XXXI -Bicycling Through Finland, Final Cycle
You must have dreams.
One day I had an idea. Some year, I want to do great things that people recognize me for. One such way to do so is to bicycle across Finland, from the northernmost point to south coast. In 2016, I flicked the idea to my father. How he responded in return caught me off-guard.
“Great! Tell me when you’re leaving and I’ll come accompany you with a moped.”
That moped changed into a station wagon and “some year” turned into summer of 2018.
Years prior, I used to ride mountain bikes. I occasionally found myself giving up the hobby because something became a liability within the transportation device itself. Sometimes my shift gears fucked up and other times it was literally anything else. I don’t want to sound biased. It is logical, however, that the less mechanical parts you’ve got on your device, the less chance of it defecting. In 2013 I switched to affordable women’s city bikes and had the time of my life.
“This is also a great example that you don’t always need to possess the latest innovation in technology in order to make your dreams come true.” –A Facebook commenter
Dear reader, the end of this on-going series is at hand. Although extremely sluggish and numbing, writing about this journey has been a great time.
Day twelve. August 5th, Sunday:
I had a great idea. A great idea that occurred a great deal too late. Now that we’ve met so many different people from so many different regions, I might as well had gotten a permanent memory out of it. I could’ve gone around campsites to ask for signatures for my bicycle. Regarding how permanently graffiti sticks on a bicycle frame is another question. But how cool would it have been if there were lots of people’s names who I don’t even know printed on my travel companion. Kinda like tattoos of random people's names flavored by their beautiful handwriting.
I'm just kidding, don't get real tattoos of random people's autographs, that's just obscure and regrettable.
For some reason, I've been going like crazy today. Between two stops, I calculated an average speed of 27 km/h. Considering the luxurious 3-speed dream in my grip, that's mad. Whoooooosh!
The story of Karl Bushby.
This long journey is nearing it’s end, with over 1 000 kilometers behind me. There's been a few days (Days 1, 2 and 6) when I couldn't make it, for various reasons. But here I am. Brings to mind this story about a English man named Karl Bushby, who attempted an uninterrupted walk across the world known as the “Goliath Expedition”. The plan was to travel from the tip of South-America, somewhere around Chile or Argentina back home in Great-Britain via North-America and through Siberia. An ambitious feat, one must agree. He is still going at the time of writing (18th of December 2018).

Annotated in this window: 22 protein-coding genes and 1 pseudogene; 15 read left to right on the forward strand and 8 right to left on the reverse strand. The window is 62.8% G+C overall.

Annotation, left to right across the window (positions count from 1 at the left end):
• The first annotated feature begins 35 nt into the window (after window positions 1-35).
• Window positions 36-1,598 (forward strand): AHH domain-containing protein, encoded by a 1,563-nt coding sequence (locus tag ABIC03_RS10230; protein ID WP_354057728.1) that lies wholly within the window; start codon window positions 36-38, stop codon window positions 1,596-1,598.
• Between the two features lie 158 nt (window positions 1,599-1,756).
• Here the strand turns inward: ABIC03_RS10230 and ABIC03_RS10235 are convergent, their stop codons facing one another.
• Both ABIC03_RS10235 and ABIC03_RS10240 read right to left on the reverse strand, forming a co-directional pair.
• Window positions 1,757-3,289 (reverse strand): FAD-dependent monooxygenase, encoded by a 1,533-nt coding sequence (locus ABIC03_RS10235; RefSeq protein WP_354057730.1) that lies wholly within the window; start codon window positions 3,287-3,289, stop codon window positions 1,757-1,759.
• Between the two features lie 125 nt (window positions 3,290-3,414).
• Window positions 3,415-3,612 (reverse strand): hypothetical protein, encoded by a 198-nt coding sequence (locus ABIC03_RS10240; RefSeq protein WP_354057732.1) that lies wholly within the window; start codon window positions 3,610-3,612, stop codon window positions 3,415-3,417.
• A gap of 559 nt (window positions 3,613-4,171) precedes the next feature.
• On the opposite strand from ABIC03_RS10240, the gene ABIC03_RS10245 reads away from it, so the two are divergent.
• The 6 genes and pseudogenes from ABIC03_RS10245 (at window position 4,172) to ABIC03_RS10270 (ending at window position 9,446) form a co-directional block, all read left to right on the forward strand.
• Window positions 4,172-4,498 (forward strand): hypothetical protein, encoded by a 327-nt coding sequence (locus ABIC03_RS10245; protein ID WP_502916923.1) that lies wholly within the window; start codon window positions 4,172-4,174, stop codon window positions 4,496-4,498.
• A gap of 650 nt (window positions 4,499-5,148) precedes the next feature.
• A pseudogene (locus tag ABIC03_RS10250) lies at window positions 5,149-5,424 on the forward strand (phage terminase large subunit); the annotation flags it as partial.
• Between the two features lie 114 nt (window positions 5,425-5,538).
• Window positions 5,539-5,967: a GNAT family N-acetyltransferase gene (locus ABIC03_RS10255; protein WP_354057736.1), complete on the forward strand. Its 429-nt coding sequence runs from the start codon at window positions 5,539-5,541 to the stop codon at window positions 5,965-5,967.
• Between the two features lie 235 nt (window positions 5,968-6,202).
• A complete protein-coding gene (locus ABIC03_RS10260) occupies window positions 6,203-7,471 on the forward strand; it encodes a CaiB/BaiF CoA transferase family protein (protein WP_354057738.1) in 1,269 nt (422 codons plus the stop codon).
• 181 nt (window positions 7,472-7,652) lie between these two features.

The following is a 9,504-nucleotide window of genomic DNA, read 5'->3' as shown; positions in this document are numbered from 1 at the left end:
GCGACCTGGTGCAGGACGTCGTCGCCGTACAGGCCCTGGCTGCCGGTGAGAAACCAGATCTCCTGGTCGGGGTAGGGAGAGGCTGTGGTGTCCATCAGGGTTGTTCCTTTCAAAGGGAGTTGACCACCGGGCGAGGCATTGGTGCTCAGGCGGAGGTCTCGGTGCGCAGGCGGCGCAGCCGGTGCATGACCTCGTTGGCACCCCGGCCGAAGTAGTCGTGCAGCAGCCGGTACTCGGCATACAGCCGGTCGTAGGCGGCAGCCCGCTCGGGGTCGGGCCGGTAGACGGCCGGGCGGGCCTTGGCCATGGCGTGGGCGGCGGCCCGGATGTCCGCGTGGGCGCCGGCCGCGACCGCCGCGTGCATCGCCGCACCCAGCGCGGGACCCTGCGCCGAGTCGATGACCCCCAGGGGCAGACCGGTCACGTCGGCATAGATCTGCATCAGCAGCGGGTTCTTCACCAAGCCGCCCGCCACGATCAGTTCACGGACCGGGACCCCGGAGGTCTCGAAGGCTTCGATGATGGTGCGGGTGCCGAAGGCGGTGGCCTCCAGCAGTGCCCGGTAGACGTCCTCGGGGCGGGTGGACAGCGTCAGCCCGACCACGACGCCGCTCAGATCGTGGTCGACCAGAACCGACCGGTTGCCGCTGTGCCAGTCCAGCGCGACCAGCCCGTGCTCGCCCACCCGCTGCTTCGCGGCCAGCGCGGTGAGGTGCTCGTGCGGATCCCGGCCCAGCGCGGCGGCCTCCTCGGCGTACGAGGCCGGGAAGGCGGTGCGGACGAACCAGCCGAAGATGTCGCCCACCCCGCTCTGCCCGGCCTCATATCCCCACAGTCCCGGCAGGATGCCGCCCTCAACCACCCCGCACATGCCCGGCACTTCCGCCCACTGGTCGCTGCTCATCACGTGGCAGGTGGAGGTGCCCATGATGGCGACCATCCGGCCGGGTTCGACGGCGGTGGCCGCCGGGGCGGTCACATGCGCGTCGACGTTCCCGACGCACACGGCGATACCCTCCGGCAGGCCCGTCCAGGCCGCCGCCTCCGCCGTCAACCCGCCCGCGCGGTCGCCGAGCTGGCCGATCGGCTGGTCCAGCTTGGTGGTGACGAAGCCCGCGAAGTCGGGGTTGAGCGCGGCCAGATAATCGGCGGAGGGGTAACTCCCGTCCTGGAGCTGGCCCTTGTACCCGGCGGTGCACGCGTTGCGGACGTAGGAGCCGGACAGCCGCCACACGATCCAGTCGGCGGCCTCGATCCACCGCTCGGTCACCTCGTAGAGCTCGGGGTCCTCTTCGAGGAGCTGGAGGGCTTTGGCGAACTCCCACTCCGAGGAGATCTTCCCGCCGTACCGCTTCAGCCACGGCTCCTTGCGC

Late in the evening, a seemingly-odd fellow came talking to us at the camping site's common lodgings and told us the story. Not sure whether he was sober or not, such was the impression. Story was that Mr. Bushby got arrested by the Russian authorities and started all over because of the unfortunate plunder. This was not the case, however. He got permitted a visa, though renewal conditions made it difficult for him to pass Russia.
To be honest, I thought sometimes about starting over or giving up altogether all those times riding shotgun and reflecting my exhaustion through the side window. A man's greatest condemn comes from within.
Statistics of the day:
-Left at 8:50 and finished at 15:05.
-Journey length of 6 hours and 15 minutes,
of which 5 hours and 10 minutes were riding.
-Clocked a total of 119 kilometers and skipped none.
-Whoooooosh.. Feel the Speed?
-Went to sleep feeling simply amazing.
Day thirteen. August 6th, Monday:
Flying carpets? Nah. How about flying tents, for instance? Sure as hell felt like flying throughout the night. I swear this gust will be the end of me. Just the day before, I was relieved from wind-duty. Headwind became tailwind. For once! Today back to the total opposite.
It started raining, too. There I was, fully equipped for the occasion that lasted but a minute. Shows that a man, too, can learn from his mistakes. Considering my phone was bagged away in a plastic bag in the saddlebag. As soon as I saw water incoming, my fatherly senses began strapping that little piece of metal (...and plastic, glass, silicon, graphite...) in an overly protective fashion. Instead of sounding too paranoid, let's just say that this was an air-tight solution. A deed to bag about.
Small town, big plans.
Father did some research on the municipality of Sysmä, where we spent the night before. Turns out Sysmä has their own currency. Bundled with an exchange rate of ~5% to Euro, it makes the currency more valuable than Euro. How much that exchange rate will shift as time passes is beyond me. Pretty impressive for a municipality of about 4 000 people, I say. You won't believe what they named the digital currency after.. It's Sysmä, yeah. The unit is called Sysmä.
“The Sysmä currency was created to fortify Sysmä's lasting vitality.
It is extremely important, especially regarding smaller towns that the people consume local products and use local services. That's the only way to ensure that these services will remain – and even grow further.” - www.sysmaraha.fi
Let's take a leap into the future. Don't worry, we'll go back in a little bit. Swooosh! it's the end of November 2018.I've become familiar with this classmate of mine, who just so happens to live in Sysmä. One day I asked him about this Sysmä money stuff.
“Soo... I heard you've got your own currency. How's that been doing out for you?”
“Well.. No one uses it, you know. *chuckles* I don't know fucking anybody who uses Sysmäs to pay their stuff.”
Pity. The currency is a fairly new concept for them, put in practise on March of 2018. While doing research, it appears a physical form of Sysmä is being planned to be out in 2019. Despite myself not being a citizen of Sysmä, I must get one myself. I know father will get one (or dozen), too. He's a fanatic for currencies.